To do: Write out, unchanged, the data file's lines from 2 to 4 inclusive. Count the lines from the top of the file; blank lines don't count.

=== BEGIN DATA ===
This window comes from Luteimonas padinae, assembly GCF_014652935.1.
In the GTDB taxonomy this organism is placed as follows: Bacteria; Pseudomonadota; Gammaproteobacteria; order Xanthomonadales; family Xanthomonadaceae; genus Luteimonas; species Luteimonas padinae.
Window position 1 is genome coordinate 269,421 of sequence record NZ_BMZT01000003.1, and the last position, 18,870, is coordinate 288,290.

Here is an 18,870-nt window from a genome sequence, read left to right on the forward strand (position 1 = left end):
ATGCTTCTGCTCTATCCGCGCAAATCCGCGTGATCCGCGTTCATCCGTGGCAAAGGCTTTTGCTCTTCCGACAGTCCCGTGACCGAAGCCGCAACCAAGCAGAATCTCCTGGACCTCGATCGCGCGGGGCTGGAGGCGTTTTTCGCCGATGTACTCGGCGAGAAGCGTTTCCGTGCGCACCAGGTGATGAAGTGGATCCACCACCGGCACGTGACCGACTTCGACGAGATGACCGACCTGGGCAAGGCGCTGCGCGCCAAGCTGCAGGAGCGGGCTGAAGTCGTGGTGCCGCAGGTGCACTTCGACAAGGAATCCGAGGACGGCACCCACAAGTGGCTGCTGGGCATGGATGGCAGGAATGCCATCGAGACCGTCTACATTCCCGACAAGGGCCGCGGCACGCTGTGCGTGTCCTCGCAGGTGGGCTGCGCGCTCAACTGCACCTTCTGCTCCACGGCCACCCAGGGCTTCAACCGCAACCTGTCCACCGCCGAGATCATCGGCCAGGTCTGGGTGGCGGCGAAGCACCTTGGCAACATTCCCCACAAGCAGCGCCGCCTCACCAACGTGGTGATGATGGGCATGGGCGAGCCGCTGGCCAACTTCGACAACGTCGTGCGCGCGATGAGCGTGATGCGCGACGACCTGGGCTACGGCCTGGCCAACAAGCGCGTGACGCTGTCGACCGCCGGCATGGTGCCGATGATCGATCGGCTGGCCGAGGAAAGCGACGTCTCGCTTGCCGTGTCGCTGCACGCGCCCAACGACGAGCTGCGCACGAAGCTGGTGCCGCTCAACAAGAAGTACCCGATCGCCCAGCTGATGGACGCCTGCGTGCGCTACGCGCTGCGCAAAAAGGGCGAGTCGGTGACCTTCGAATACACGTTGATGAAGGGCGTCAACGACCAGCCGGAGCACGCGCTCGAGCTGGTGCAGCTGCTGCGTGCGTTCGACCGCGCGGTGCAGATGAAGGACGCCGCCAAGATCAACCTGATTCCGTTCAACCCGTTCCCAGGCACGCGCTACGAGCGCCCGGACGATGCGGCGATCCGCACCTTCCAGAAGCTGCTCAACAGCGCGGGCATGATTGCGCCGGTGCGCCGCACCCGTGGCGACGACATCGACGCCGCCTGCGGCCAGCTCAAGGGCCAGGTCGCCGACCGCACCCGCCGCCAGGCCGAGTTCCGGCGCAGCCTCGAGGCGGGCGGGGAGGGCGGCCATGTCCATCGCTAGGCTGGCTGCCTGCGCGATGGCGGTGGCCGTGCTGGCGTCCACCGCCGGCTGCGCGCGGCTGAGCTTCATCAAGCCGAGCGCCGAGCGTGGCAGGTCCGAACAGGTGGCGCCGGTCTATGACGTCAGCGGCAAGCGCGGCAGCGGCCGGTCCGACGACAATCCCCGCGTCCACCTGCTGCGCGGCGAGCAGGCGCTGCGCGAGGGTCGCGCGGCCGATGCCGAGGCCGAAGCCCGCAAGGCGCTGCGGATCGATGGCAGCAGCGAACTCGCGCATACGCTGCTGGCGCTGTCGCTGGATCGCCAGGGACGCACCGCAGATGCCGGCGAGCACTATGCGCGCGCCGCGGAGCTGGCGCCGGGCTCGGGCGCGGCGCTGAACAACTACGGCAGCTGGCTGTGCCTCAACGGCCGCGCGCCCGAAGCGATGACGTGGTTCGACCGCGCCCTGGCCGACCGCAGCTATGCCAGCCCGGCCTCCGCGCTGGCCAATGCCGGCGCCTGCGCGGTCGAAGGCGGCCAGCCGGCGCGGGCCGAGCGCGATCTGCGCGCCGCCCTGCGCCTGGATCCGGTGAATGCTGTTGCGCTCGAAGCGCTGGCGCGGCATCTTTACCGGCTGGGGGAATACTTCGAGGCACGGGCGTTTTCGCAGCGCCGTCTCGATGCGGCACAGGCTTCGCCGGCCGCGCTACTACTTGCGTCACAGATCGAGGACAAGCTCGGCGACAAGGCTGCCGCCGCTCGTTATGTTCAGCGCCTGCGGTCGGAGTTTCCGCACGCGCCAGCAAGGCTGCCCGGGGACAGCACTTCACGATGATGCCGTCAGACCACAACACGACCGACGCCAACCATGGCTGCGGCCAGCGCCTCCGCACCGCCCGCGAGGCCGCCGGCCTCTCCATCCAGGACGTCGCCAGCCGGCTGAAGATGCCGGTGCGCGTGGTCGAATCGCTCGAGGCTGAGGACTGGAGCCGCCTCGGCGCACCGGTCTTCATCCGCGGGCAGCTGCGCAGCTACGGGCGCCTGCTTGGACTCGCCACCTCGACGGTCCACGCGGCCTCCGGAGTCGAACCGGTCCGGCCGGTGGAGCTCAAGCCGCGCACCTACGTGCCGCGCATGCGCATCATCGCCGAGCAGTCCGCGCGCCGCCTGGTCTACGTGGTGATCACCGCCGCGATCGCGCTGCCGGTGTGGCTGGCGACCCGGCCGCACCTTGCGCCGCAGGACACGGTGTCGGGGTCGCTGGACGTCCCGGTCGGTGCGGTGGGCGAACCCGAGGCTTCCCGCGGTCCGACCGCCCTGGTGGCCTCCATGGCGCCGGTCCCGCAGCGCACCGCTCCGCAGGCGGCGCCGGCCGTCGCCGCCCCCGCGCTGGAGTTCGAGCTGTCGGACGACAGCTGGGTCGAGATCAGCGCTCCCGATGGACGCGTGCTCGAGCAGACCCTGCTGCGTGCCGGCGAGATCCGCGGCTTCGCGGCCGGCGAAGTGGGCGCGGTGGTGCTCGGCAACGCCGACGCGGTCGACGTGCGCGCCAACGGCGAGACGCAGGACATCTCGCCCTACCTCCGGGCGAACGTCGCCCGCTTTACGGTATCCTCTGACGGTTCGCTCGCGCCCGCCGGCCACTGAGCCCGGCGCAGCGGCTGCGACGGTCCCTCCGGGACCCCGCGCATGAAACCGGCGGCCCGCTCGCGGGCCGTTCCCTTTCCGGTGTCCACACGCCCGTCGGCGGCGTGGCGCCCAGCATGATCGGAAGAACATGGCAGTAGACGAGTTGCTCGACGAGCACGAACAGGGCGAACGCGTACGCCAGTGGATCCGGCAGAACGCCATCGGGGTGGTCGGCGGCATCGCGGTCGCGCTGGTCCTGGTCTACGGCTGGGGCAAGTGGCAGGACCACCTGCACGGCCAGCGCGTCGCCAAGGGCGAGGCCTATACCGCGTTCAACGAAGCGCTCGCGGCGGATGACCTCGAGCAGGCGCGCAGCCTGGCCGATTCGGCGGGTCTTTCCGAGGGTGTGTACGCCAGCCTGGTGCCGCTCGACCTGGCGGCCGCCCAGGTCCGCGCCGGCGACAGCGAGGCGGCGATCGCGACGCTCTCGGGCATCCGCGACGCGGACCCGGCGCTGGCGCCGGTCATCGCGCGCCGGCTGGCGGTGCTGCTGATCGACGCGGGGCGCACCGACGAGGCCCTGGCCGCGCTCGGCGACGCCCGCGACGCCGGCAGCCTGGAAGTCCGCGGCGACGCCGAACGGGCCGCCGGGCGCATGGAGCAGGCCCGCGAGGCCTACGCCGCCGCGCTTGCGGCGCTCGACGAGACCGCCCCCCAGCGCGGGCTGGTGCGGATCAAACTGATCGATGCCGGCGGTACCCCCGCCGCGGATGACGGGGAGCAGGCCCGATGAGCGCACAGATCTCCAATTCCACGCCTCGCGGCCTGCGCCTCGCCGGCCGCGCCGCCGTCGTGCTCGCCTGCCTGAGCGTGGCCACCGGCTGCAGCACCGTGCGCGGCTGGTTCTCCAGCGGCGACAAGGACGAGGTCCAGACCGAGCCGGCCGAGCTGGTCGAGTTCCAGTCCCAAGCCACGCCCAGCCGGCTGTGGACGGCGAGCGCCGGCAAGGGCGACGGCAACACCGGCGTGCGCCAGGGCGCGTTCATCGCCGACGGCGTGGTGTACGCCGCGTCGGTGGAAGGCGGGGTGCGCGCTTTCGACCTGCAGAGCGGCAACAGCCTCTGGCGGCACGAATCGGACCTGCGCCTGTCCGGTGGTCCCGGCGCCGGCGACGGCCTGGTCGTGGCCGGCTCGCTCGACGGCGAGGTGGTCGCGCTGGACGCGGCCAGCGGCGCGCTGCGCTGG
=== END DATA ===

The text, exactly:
In the GTDB taxonomy this organism is placed as follows: Bacteria; Pseudomonadota; Gammaproteobacteria; order Xanthomonadales; family Xanthomonadaceae; genus Luteimonas; species Luteimonas padinae.
Window position 1 is genome coordinate 269,421 of sequence record NZ_BMZT01000003.1, and the last position, 18,870, is coordinate 288,290.

Here is an 18,870-nt window from a genome sequence, read left to right on the forward strand (position 1 = left end):